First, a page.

The formula for Decible Gain is 10Log(10)(In ÷ Out). For loss, 10Log(10)(Out ÷ In). That's Log base ten (Log), not the Natural Log (Ln).
An "S-Unit" is 6 decibles or 4× the signal.
S-Meters work on AM and SSB receivers. On FM, they're at best an approximation.
A Transmission Line or Feedline is the name for whatever wires you're using to connect a radio to an antenna. It requires 2 wires (a complete circuit) and is generally made of one of these types of premade cable:
Coaxiaal Cable is round and composed of an inner insulated wire with an outter braded shield around it and an outter insulation outside of that. It is considred to be unbalanced but you can place next to an unlimited number of other coax lines and even run them underground or inside metal conduit or through metal window frames or pipes and it won't affect the signal. Coax does degrade the signal depending on what type of coax it is (mainly, how thick and how high quality) and what the frequency is. If you're transmitting a signal below 30 MHz (10 meters or longer) then it almost doesn't matter -- the cheap stuff works fine. But above 30 Mhz, particularly 2m (144 MHz) you need higher quality and/or thicker coax cable. If you're using it to receive TV broadcasts, you'll need an RF Preamplifier at the antenna to overcome the loss, typically measured in decibles per hundred feet at different frequencies.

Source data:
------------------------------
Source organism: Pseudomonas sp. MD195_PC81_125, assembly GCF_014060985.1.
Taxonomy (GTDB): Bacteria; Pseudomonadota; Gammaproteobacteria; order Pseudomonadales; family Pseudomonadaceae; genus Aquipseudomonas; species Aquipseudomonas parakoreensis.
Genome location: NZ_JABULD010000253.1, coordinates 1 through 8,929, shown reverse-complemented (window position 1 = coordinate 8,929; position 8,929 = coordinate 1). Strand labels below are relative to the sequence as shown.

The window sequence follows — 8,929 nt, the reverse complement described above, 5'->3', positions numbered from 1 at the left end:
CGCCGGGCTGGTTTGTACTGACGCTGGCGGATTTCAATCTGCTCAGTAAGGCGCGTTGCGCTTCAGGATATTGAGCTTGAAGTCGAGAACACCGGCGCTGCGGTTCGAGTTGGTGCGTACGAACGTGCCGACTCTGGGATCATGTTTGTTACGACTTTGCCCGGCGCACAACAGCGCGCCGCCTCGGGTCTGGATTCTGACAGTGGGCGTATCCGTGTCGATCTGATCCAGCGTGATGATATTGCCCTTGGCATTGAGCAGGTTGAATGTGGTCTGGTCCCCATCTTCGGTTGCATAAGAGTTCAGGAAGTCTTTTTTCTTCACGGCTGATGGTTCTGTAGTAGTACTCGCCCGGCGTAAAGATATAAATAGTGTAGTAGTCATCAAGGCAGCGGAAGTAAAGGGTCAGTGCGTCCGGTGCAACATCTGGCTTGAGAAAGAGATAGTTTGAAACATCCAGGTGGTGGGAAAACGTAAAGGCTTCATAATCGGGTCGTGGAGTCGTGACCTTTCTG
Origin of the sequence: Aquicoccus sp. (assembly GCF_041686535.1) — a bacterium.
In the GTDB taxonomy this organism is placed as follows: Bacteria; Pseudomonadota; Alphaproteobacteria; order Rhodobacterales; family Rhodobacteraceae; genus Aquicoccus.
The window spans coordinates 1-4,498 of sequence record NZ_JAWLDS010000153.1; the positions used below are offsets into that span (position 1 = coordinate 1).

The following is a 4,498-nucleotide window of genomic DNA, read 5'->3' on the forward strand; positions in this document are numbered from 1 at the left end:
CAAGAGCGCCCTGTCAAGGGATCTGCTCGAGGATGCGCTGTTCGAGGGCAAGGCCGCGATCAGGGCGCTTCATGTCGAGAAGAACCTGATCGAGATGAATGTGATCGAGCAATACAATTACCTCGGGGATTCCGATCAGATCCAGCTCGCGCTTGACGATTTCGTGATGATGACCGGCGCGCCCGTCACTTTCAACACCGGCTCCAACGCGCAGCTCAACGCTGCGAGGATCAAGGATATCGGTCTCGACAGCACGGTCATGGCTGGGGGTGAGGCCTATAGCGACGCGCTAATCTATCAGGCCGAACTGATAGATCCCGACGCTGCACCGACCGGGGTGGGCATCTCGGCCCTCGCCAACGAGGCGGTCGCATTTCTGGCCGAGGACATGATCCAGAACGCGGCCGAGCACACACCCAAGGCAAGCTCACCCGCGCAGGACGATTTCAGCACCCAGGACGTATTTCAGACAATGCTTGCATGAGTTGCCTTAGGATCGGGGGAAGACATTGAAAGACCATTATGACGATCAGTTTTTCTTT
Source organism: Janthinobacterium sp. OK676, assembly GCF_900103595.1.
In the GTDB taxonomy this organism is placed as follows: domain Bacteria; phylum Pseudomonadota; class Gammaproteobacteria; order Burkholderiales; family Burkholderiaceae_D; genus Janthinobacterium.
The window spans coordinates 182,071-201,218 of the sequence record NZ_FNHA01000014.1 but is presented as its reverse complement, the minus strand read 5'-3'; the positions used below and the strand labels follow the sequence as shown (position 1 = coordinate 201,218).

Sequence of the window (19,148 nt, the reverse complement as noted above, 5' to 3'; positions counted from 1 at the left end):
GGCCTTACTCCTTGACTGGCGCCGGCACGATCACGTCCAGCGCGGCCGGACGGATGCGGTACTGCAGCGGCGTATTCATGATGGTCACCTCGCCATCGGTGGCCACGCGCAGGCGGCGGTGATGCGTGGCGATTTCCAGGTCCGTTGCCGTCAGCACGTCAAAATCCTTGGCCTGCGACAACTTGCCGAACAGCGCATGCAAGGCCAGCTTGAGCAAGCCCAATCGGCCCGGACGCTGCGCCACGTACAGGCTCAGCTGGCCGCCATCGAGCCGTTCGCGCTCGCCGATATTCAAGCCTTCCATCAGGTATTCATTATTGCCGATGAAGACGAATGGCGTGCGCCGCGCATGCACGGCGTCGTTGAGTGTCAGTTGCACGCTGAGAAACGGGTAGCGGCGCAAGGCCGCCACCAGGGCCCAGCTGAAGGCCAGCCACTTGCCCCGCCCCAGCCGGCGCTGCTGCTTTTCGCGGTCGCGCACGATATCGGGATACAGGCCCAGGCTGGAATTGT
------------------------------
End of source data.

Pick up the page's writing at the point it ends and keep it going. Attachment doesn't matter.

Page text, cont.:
Ladder Line is composed of two wires, of equal size held apart from one another by plastic standoffs, usually every few inches or every foot or two. The two wires are parallel to one another and maybe three-quarters of an inch to 3 inches apart, so the signal doesn't degrade, as with coax. However, when you run ladder line (or twinlead, see below) you must add a twist (1 turn every few feet) or make big loops (3 ft diameter or greater) and it must not come into contact or even come close to metal objects such as a window frame or metal fence. Coax is perfectly okay doing that. Ladder Line is considered to be a balanced feedline because both wires are (relatively) equal. Typically 450 Ohms.
Twinlead is like ladder line in all ways but all enclosed in plastic, the whole way and the wires are maybe one quarter inch apart from one another. It has only 300 ohms typically. It is used primarily for FM and Television broadcast receiving antennas.
Type of Coaxial Cables
RG-174 -- Skinny. Has a lot of loss but fine for very short < 1 ft distance.
RG-58, RG-59 -- RG-58 is the old standard for HF radio. (below 30 MHz). If you go less than 50 feet, no problem. It is about a quarter inch in diameter. RG-59 is slightly thicker and is used by the Cable TV industry. It is 75 ohms so we don't use it much as hams.
RG-8, RG-8X -- RG-8 is a half inch in diameter. RG-8X is the same but a quarter inch in diameter. It is better than RG-58 so you can use it for an HF antenna that needs to be 150 ft away and for very short VHF or UHF runs.
LMR-240, LMR-400, LMR-600 -- LMR400 has become standard for HF and VHF and UHF when you have to go a couple hundered feet.
Types of Connectors for Coax